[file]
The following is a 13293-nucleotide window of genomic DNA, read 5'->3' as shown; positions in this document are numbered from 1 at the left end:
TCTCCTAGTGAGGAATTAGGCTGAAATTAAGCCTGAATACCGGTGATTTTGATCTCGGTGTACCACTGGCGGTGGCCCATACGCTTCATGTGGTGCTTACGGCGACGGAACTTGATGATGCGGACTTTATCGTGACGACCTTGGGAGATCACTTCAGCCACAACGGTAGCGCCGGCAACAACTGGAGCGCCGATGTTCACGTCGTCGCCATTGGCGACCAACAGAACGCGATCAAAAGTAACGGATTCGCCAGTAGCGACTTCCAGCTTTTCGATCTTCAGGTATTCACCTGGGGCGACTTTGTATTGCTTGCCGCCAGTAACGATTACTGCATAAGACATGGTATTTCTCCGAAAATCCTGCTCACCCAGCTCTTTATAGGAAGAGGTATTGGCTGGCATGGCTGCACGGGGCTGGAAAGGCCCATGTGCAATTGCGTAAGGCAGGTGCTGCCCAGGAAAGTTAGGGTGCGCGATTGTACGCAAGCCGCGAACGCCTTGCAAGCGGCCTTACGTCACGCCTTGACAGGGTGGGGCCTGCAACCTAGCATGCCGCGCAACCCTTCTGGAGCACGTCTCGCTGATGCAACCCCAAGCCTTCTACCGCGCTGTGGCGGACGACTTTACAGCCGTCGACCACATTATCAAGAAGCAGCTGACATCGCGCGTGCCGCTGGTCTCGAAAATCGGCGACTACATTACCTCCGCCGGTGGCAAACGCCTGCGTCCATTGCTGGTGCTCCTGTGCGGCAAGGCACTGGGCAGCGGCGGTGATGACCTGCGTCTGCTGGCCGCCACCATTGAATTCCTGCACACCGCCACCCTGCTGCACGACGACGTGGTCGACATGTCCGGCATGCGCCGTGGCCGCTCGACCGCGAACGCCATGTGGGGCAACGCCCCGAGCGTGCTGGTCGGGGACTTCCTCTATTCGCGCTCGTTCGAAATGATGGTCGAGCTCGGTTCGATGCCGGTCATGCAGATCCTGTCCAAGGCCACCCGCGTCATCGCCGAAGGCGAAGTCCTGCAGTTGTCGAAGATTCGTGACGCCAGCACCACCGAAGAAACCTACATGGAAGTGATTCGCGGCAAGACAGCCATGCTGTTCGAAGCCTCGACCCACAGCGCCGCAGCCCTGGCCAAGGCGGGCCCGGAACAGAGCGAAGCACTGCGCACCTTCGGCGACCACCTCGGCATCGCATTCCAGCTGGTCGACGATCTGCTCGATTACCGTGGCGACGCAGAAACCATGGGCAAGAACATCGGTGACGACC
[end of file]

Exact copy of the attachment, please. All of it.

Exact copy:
The following is a 13293-nucleotide window of genomic DNA, read 5'->3' as shown; positions in this document are numbered from 1 at the left end:
TCTCCTAGTGAGGAATTAGGCTGAAATTAAGCCTGAATACCGGTGATTTTGATCTCGGTGTACCACTGGCGGTGGCCCATACGCTTCATGTGGTGCTTACGGCGACGGAACTTGATGATGCGGACTTTATCGTGACGACCTTGGGAGATCACTTCAGCCACAACGGTAGCGCCGGCAACAACTGGAGCGCCGATGTTCACGTCGTCGCCATTGGCGACCAACAGAACGCGATCAAAAGTAACGGATTCGCCAGTAGCGACTTCCAGCTTTTCGATCTTCAGGTATTCACCTGGGGCGACTTTGTATTGCTTGCCGCCAGTAACGATTACTGCATAAGACATGGTATTTCTCCGAAAATCCTGCTCACCCAGCTCTTTATAGGAAGAGGTATTGGCTGGCATGGCTGCACGGGGCTGGAAAGGCCCATGTGCAATTGCGTAAGGCAGGTGCTGCCCAGGAAAGTTAGGGTGCGCGATTGTACGCAAGCCGCGAACGCCTTGCAAGCGGCCTTACGTCACGCCTTGACAGGGTGGGGCCTGCAACCTAGCATGCCGCGCAACCCTTCTGGAGCACGTCTCGCTGATGCAACCCCAAGCCTTCTACCGCGCTGTGGCGGACGACTTTACAGCCGTCGACCACATTATCAAGAAGCAGCTGACATCGCGCGTGCCGCTGGTCTCGAAAATCGGCGACTACATTACCTCCGCCGGTGGCAAACGCCTGCGTCCATTGCTGGTGCTCCTGTGCGGCAAGGCACTGGGCAGCGGCGGTGATGACCTGCGTCTGCTGGCCGCCACCATTGAATTCCTGCACACCGCCACCCTGCTGCACGACGACGTGGTCGACATGTCCGGCATGCGCCGTGGCCGCTCGACCGCGAACGCCATGTGGGGCAACGCCCCGAGCGTGCTGGTCGGGGACTTCCTCTATTCGCGCTCGTTCGAAATGATGGTCGAGCTCGGTTCGATGCCGGTCATGCAGATCCTGTCCAAGGCCACCCGCGTCATCGCCGAAGGCGAAGTCCTGCAGTTGTCGAAGATTCGTGACGCCAGCACCACCGAAGAAACCTACATGGAAGTGATTCGCGGCAAGACAGCCATGCTGTTCGAAGCCTCGACCCACAGCGCCGCAGCCCTGGCCAAGGCGGGCCCGGAACAGAGCGAAGCACTGCGCACCTTCGGCGACCACCTCGGCATCGCATTCCAGCTGGTCGACGATCTGCTCGATTACCGTGGCGACGCAGAAACCATGGGCAAGAACATCGGTGACGACC